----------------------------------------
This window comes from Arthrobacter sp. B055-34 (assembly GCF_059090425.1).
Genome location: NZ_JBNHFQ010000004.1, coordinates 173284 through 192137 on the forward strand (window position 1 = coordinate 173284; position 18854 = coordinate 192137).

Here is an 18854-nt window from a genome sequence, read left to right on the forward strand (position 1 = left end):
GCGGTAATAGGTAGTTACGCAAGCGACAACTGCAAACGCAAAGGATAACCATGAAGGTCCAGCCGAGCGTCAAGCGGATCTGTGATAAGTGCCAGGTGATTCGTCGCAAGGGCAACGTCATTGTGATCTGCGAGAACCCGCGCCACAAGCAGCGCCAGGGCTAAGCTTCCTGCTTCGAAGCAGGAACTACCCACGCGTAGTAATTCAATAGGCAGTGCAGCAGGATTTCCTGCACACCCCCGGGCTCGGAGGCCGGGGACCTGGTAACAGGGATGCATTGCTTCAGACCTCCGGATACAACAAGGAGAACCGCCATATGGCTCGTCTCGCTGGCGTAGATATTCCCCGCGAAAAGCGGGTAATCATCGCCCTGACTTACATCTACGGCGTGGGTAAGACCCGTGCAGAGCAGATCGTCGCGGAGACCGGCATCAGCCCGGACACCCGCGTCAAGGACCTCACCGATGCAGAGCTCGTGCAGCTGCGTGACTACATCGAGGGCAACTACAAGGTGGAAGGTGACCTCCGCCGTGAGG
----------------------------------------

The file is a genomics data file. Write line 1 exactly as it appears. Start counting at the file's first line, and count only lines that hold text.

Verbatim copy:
This window comes from Arthrobacter sp. B055-34 (assembly GCF_059090425.1).